After / before versus in front of / behind (prepositions of time and place)

It's easy to confuse avant and devant because they both mean 'before' but it's simply a question of time or space:

time:

avant
(before)

après
(after)
space

devant
(in front of)

derrière
(behind)

Il arrive après Paul 
He arrives after Paul

J'arrive avant Marie
I arrive before Marie

NB: A queue or line has both a sense of space and time so you can use both expressions (this is true in English too: "I'm in front of you / after you")

Tu es devant moi dans la queue.
Tu es avant moi dans la queue.

You are in front of me in the queue.
You are before me in the queue.

 

NB: Sometimes in English you can use both 'before' and 'in front of' in a sense of space. In these cases in French, you can only use devant as it is the space-related preposition.

Mon frère est assis dans la rangée devant moi.
My brother is sitting in the row before me.
My brother is sitting in the row in front of me.

Je me tiens devant lui.
I stand before him.
I stand in front of him.

 

Compare this with the lesson Using dans, sur, sous, devant, derrière, entre to say in, on top of, under, in front of, behind (prepositions)

See also À + [heure] = At + [time]
and En vs dans (prepositions of time)

Learn more about these related French grammar topics

Examples and resources

Je me tiens devant lui.
I stand before him.
I stand in front of him.


Il arrive après Paul 
He arrives after Paul


Tu es devant moi dans la queue.
Tu es avant moi dans la queue.

You are in front of me in the queue.
You are before me in the queue.


Mon frère est assis dans la rangée devant moi.
My brother is sitting in the row before me.
My brother is sitting in the row in front of me.



J'arrive avant Marie
I arrive before Marie


Q&A

MaryK

Kwiziq community member

21 March 2018

3 replies

Je me tiens devant lui - I stand before him???

MaryK

Kwiziq community member

21 March 2018

21/03/18

Replying to myself. I have seen this use of se tenir before now. Is this typical?

Chris

Kwiziq community member

22 March 2018

22/03/18

"Je me tiens devant lui." is pretty common (according to a native French speaking friend of mine) among adults, less so among teens.


-- Chris (not a native speaker).

Aurélie

Kwiziq language super star

22 March 2018

22/03/18

Bonjour à tous les deux !


Indeed, Chris is right here. It remains a bit of a formal sentence in both languages, hence its rare us by teenagers :)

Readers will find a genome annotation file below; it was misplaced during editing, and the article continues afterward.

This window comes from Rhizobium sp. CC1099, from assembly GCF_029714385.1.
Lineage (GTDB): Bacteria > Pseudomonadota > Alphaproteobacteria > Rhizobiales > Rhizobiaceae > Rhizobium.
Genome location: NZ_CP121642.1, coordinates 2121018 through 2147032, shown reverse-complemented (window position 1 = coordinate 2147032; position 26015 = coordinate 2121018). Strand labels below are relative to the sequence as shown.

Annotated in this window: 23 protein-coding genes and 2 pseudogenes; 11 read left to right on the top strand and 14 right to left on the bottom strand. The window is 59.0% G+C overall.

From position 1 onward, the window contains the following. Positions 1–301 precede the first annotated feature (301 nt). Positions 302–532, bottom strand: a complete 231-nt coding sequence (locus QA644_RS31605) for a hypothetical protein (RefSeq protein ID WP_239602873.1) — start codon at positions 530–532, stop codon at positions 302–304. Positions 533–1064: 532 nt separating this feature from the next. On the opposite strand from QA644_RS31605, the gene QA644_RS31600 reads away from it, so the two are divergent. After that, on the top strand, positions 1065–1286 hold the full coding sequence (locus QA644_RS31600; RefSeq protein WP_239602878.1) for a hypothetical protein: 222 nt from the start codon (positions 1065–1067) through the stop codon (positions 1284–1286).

Dzoan

Kwiziq community member

1 September 2017

1 reply

The opposite of arrière?

So if devant is the opposite of derrière, what is the opposite of arrière?

Ron

Kwiziq community member

1 September 2017

1/09/17

Bonjour Dzoan,
I had to look this one up in the Collins-Robert Dictionnaire to ensure what I was thinking was, indeed, the antonym of arrière. There are two possibilities listed:
avant
devant
So dependent of the context of how the word would be used, it could be either.
Bonne chance.

Ron

Kwiziq community member

22 June 2017

2 replies

What is the meaning of "Nous sommes avant vous dans la queue."?

time: avant (before) space devant (in front of) So given the use definitions in the lesson, I am unclear the reason that «avant» is used relative to queue. To me queue is an indication of space as opposed to time. Please explain.

Spencer

Kwiziq community member

23 June 2017

23/06/17

It means "We are in front of you in the line"
Hope this helps!

Andy

Kwiziq community member

24 June 2017

24/06/17

A queue is also, by it's nature, a line of people waiting for something.

Who is going to get to the front of the queue in less time?
The people speaking are in the position of having joined the queue earlier than the other person. Thus they are going to get served before (in time) than the other person, as well as being before the other person actual terms of physical space.

Hope this helps.

Ron

Kwiziq community member

22 June 2017

4 replies

What is the meaning of "Nous sommes avant vous dans la queue."?

Aurélie

Kwiziq language super star

29 June 2017

29/06/17

Bonjour Ron !

"Nous sommes avant vous dans la queue." is considering the queue from the angle of the length of time it's going to take, and therefore means "We come before you in the queue" in the sense of "We'll be served before you".

I hope that helps!
À bientôt !

Ron

Kwiziq community member

30 June 2017

30/06/17

Bonjour Aurélie,
Bien sûr, votre réponse m'a aidé bien. J'ai penser toujours qu'une queue est une chose qui a la dimension physique bien que votre explication y define tel quelque chose par rapport au temps.
Merci,
Ron

Aurélie

Kwiziq language super star

30 June 2017

30/06/17

In French, you can consider both angles: you could also say ""Nous sommes *devant* vous dans la queue.", in which case it's your geographical location.
The nuance is minute here :)

Bonne journée !

Ron

Kwiziq community member

30 June 2017

30/06/17

Merci, Aurélie,
C'est très clair.
Getting that for you now.